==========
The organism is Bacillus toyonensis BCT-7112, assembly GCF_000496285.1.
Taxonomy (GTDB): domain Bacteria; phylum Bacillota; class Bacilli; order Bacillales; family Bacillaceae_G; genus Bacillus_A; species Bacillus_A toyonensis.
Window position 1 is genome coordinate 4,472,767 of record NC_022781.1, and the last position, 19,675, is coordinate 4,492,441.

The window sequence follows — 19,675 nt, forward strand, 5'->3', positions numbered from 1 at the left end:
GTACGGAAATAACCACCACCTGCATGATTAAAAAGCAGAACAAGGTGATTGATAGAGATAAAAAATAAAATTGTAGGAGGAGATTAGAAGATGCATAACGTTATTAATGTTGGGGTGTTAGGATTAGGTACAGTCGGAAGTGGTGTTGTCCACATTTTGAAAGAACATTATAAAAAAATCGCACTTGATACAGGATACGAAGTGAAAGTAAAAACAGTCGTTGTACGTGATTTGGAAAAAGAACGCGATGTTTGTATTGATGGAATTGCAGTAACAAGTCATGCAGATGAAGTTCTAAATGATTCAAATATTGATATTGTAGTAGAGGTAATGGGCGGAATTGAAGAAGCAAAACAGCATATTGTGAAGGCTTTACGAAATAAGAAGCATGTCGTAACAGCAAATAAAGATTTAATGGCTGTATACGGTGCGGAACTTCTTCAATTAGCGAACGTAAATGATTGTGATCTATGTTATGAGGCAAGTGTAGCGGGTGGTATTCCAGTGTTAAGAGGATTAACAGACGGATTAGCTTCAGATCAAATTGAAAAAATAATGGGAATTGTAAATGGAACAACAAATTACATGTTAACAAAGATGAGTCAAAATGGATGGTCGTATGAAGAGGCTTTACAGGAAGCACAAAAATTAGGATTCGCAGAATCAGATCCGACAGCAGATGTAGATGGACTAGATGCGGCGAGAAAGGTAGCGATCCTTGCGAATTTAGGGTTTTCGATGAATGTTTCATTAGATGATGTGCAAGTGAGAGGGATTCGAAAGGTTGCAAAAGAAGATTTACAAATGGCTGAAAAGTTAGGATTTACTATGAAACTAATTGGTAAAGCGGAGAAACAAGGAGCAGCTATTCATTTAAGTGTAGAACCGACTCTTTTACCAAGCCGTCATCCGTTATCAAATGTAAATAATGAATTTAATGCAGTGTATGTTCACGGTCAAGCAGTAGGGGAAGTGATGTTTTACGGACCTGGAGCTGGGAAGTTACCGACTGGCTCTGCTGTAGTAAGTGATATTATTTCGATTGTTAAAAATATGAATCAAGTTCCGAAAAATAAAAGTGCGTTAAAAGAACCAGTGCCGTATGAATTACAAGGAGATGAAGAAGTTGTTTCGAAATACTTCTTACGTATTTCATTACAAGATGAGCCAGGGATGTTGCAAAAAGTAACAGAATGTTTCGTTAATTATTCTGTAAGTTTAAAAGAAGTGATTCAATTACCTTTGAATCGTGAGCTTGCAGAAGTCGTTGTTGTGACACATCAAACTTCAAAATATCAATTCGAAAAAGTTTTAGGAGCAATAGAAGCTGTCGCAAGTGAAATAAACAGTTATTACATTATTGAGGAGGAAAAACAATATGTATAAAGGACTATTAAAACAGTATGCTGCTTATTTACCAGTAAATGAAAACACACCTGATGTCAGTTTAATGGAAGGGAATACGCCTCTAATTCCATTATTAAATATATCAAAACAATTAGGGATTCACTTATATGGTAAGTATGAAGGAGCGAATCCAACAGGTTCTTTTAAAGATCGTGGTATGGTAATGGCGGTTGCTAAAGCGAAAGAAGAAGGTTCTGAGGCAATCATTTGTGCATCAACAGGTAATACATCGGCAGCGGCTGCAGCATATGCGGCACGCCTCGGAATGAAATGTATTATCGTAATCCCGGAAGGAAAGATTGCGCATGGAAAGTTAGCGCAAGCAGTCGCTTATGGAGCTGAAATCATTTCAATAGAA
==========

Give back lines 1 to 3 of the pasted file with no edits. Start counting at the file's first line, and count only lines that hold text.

The organism is Bacillus toyonensis BCT-7112, assembly GCF_000496285.1.
Taxonomy (GTDB): domain Bacteria; phylum Bacillota; class Bacilli; order Bacillales; family Bacillaceae_G; genus Bacillus_A; species Bacillus_A toyonensis.
Window position 1 is genome coordinate 4,472,767 of record NC_022781.1, and the last position, 19,675, is coordinate 4,492,441.